I invited him to visit us in our cottage and asked him about the Biennial Killer. It was the most debated serial killer case in our class. Even though the killer was executed, students argued that he had a partner — trained and possibly from one of the security forces. Many psychoanalysts supported that theory and there were rumors that a similar incident had occurred two years after the killer’s execution. Mom had returned to Mistyfalls around that time, and then never again. It was declared as a copycat kill but opinions varied.

    I never told anyone that it was the last case my parents had worked together, before dad left us. Even after the execution, the carnage stuck on my dad like a leech and one night he took off.
    Soon after, mom quit and we left town. We were broke for a while in the new town but George came around. He is an Ex-Navy seal with two tours to Iraq and a prolonged one to a trauma treatment center. When mom met him, their darkness coalesced.

    As I drove back from the grocery store, the case gripped me like an undersized skullcap. Flashbacks dug into my old wounds — my father slumped in the garage surrounded by empty bottles of whisky sour, mom crying after him when he took off on long walks inside the woods.

    En route I saw a tree — its bough twisted sideways like a tormented soul’s plea for help. On a whim I climbed it, instantly knowing something was crooked. The answer laid at the end of the trunk —a jagged branch covered in massive dried blood spills. The neighboring branch carried bloody fingerprints.

    I got my kit from the car and lifted samples, taking them to the police station. Furnishing my parent’s reference, I requested use of their forensic lab. Personal references stretch far in small towns and I was allowed. I checked in all known databases of Biennial Killer’s victims including federal databases of dead or missing people but nothing matched.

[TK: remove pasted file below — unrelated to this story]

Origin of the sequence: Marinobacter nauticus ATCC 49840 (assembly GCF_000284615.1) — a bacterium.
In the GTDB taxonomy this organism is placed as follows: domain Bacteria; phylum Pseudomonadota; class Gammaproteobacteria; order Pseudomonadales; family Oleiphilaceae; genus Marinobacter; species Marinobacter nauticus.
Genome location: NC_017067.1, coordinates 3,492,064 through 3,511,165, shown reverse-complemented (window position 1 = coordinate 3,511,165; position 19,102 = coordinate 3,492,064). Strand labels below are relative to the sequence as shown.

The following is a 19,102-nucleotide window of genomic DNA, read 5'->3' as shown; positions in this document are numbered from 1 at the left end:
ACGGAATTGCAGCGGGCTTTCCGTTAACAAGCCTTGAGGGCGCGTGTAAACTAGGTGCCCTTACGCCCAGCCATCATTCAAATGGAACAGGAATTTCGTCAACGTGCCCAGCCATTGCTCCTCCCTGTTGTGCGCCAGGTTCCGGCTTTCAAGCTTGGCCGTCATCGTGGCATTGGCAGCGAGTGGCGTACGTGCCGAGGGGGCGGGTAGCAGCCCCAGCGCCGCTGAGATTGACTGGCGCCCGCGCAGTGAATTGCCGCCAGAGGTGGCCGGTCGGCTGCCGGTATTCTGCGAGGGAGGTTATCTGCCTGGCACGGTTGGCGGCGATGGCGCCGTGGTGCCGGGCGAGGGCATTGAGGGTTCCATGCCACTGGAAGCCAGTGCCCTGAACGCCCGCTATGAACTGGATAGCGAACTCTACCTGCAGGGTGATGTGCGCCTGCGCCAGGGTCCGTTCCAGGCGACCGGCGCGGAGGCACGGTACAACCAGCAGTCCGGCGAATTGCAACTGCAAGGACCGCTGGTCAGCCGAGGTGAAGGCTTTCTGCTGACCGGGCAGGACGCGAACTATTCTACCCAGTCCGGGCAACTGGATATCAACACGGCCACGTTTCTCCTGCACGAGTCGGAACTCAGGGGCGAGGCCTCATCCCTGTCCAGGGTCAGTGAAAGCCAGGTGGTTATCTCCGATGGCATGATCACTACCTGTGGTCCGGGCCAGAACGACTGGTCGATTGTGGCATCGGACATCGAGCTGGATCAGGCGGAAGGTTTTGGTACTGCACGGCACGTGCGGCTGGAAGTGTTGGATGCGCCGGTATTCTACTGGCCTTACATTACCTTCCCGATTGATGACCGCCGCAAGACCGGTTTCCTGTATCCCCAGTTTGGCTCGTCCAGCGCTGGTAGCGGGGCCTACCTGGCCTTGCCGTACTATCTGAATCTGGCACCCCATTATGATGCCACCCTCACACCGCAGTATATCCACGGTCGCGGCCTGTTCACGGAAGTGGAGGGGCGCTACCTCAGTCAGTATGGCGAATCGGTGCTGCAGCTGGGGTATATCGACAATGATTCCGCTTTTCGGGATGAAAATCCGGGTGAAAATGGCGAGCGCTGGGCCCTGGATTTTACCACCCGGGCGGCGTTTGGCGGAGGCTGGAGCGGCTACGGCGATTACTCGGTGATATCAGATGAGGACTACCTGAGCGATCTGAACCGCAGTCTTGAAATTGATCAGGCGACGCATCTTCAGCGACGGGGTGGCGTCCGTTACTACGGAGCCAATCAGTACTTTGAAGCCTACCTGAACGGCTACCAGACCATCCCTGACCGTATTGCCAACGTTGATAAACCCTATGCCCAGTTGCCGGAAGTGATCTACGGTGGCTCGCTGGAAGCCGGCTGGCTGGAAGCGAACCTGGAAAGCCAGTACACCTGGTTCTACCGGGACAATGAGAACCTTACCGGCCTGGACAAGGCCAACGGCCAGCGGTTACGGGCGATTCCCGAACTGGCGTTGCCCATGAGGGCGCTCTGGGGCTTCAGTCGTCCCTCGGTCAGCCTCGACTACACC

Then I checked the law enforcement and military personnel database and got two matches! The result spread an inky chill through my ribs.

    I zipped back home. Tucking my service gun inside my shirt I entered the cottage carrying grocery bags. Ray, George and my mother were chatting in the living room. George had his arms around mom’s neck.

    “Car’s stalling, will you guys have a look?” I asked.

    As Ray and George moved towards me I pulled out my gun and pointed at mom.

    “You killed my father,” I said.

    “How…?” she asked, her face ashen like she had seen a ghost, then she realized, “Oh you found the tree … forest was dense back then.”

    “WHY?” I demanded.

    She explained that even after the killer’s execution she persisted with the investigation and the clues led her to dad. One night she tailed him in to the woods and confronted him. He confessed and lashed out trying to kill her. She killed him in self-defense.

    George and Ray believed her and took my gun away. They left to remove the evidence.
    Inside the cottage, alone with my mom, I felt my body prickle with a primeval fear.
    Who was the killer’s partner, my Dad or my Mom?

  9. Abhilasha Sharma

    I vote for C. It was chilling. Writer used good technique – No blood on knife, ‘world upside down’ on tree imagery etc. to lull us into sense of comfort before pulling the rug off our feet.

  10. Leslie125

    I vote for C!!!!! I really love the twist and how the “Mister” fooled Cassie. I would love to read more of this story. It’s just a shame that this kind of stuff happens every day; makes this story very relatable.

  11. Dwalgen

    I vote for story C. I felt I was right there with the little girl wishing she would run. The dialogue was so good. Normal to a ten year old yet at the same time threatening to the adult reader. And mister’s final present to the little girl, his game “turning the world upside down,” played right into the twist at the end. Congrats!

  12. MZ

    I am casting my vote for Story C (the one with the little girl who gets the friendship bracelet from the man who has obviously just killed her folks). Totally phenomenal. I love that it doesn’t say outright that the parents are dead, but we know.